Manitoba is known for our booming agriculture industry, specifically grain and oilseed farms. Since everything we put into our beer is Manitoba grown, we go into a territory that isn’t usually known on our prairies, hops farming. It’s been a growing industry in Canada, since the craft beer has grown more popular over the last couple years.

If you’re thinking of brewing your own beer, and you want to add your own touch to it, here’s how you can grow your own hops in your own backyard.

  • Order your hops: It’s hard to find hops in Manitoba to buy, so you have to order the Rhizomes from the Internet. They are almost out of season, so if you are wanting to plant, best to start looking ASAP. When you’re looking for Rhizomes to plant, do some research on what kind you want, as different hops produce different flavours. Also, try to look for female Rhizomes whenever possible. Only female Rhizomes produce cones, and if males are around, they will seed the females, which (in most cases) isn’t something you want to deal with.
  • Planting: Again, you need to do your research to prepare your soil the correct way for the type of hops you are planting. Dig a hole about a foot deep, and layer the bottom with some kind of fertilizer. If you are planting the same variety, you can plant them about 3’ apart. If you are planting different varieties of hops, try to plant them at least 5’ apart to prevent tangling. Make sure to keep your plants well watered Consider how you will support the vines ones they grow when choosing an area.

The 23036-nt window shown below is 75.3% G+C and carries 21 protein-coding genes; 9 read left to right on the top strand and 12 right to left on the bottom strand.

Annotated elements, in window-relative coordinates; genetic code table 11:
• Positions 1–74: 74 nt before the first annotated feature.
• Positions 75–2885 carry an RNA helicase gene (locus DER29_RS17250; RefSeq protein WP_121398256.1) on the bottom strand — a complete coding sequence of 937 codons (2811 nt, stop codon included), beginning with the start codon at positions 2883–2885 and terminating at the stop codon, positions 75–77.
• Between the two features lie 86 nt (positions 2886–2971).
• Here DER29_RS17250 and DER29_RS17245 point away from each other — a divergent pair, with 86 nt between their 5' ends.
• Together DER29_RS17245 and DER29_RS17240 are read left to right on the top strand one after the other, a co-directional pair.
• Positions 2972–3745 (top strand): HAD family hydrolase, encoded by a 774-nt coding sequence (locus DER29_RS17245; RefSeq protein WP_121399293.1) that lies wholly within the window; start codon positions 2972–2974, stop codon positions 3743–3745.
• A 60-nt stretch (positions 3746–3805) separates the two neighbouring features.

• Supporting the vines: hops vines like to climb, so planting near a fence or wall is a great idea. Consider and steak in the ground with a strong twine or string attached. When the vines are about a foot in length, wrap them clockwise around the support you built. It will keep growing, and may need your help to wrap itself around the support
  • Harvesting: When the hops flower, you will begin to see cones forming. Don’t harvest the cones too early though. To test them, squeeze the cone in your finger. If the cone is damp, very green, and stays compressed after you squeeze, they are not yet ready. They are ready if when you squeeze them, they bounce back to their original form, they are sticky, and the smell of the hops is much more noticeable. Cut the vines and let them lay on the ground to absorb into the soil.
  • Drying the cones: You can dry your hops by using a food dehydrator. The hops will need to dry for several hours. You will know they are done when you open up a cone and it is dry on the inside.  If the hops feel papery and petals break off easily from the stem, the hops are ready.

There you have it. By the end of the summer, you will have hops that are ready to use in your beer.

 

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